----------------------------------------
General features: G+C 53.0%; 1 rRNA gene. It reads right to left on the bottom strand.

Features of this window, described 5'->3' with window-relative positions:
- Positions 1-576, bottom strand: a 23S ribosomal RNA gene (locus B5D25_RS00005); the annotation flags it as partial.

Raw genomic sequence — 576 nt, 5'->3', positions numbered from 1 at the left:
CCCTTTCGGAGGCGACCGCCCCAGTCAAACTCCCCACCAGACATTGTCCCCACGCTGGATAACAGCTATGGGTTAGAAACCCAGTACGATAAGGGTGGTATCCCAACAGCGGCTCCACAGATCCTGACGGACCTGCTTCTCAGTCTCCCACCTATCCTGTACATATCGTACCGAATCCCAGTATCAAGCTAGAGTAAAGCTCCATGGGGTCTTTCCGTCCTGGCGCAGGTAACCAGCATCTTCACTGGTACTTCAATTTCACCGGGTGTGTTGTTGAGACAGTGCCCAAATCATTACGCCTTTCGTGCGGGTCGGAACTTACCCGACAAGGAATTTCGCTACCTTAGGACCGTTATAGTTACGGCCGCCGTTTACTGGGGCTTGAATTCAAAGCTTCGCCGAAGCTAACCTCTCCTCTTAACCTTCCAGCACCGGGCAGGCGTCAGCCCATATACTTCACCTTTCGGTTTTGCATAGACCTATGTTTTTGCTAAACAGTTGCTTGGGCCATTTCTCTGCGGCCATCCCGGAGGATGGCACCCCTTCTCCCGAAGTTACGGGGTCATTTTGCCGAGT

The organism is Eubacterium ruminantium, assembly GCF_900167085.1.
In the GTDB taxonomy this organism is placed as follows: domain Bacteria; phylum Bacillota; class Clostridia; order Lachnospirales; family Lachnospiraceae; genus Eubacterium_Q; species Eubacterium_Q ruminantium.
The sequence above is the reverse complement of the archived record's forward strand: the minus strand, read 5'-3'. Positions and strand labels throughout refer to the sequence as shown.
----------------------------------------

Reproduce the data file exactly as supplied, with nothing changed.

General features: G+C 53.0%; 1 rRNA gene. It reads right to left on the bottom strand.

Features of this window, described 5'->3' with window-relative positions:
- Positions 1-576, bottom strand: a 23S ribosomal RNA gene (locus B5D25_RS00005); the annotation flags it as partial.

Raw genomic sequence — 576 nt, 5'->3', positions numbered from 1 at the left:
CCCTTTCGGAGGCGACCGCCCCAGTCAAACTCCCCACCAGACATTGTCCCCACGCTGGATAACAGCTATGGGTTAGAAACCCAGTACGATAAGGGTGGTATCCCAACAGCGGCTCCACAGATCCTGACGGACCTGCTTCTCAGTCTCCCACCTATCCTGTACATATCGTACCGAATCCCAGTATCAAGCTAGAGTAAAGCTCCATGGGGTCTTTCCGTCCTGGCGCAGGTAACCAGCATCTTCACTGGTACTTCAATTTCACCGGGTGTGTTGTTGAGACAGTGCCCAAATCATTACGCCTTTCGTGCGGGTCGGAACTTACCCGACAAGGAATTTCGCTACCTTAGGACCGTTATAGTTACGGCCGCCGTTTACTGGGGCTTGAATTCAAAGCTTCGCCGAAGCTAACCTCTCCTCTTAACCTTCCAGCACCGGGCAGGCGTCAGCCCATATACTTCACCTTTCGGTTTTGCATAGACCTATGTTTTTGCTAAACAGTTGCTTGGGCCATTTCTCTGCGGCCATCCCGGAGGATGGCACCCCTTCTCCCGAAGTTACGGGGTCATTTTGCCGAGT

The organism is Eubacterium ruminantium, assembly GCF_900167085.1.
In the GTDB taxonomy this organism is placed as follows: domain Bacteria; phylum Bacillota; class Clostridia; order Lachnospirales; family Lachnospiraceae; genus Eubacterium_Q; species Eubacterium_Q ruminantium.
The sequence above is the reverse complement of the archived record's forward strand: the minus strand, read 5'-3'. Positions and strand labels throughout refer to the sequence as shown.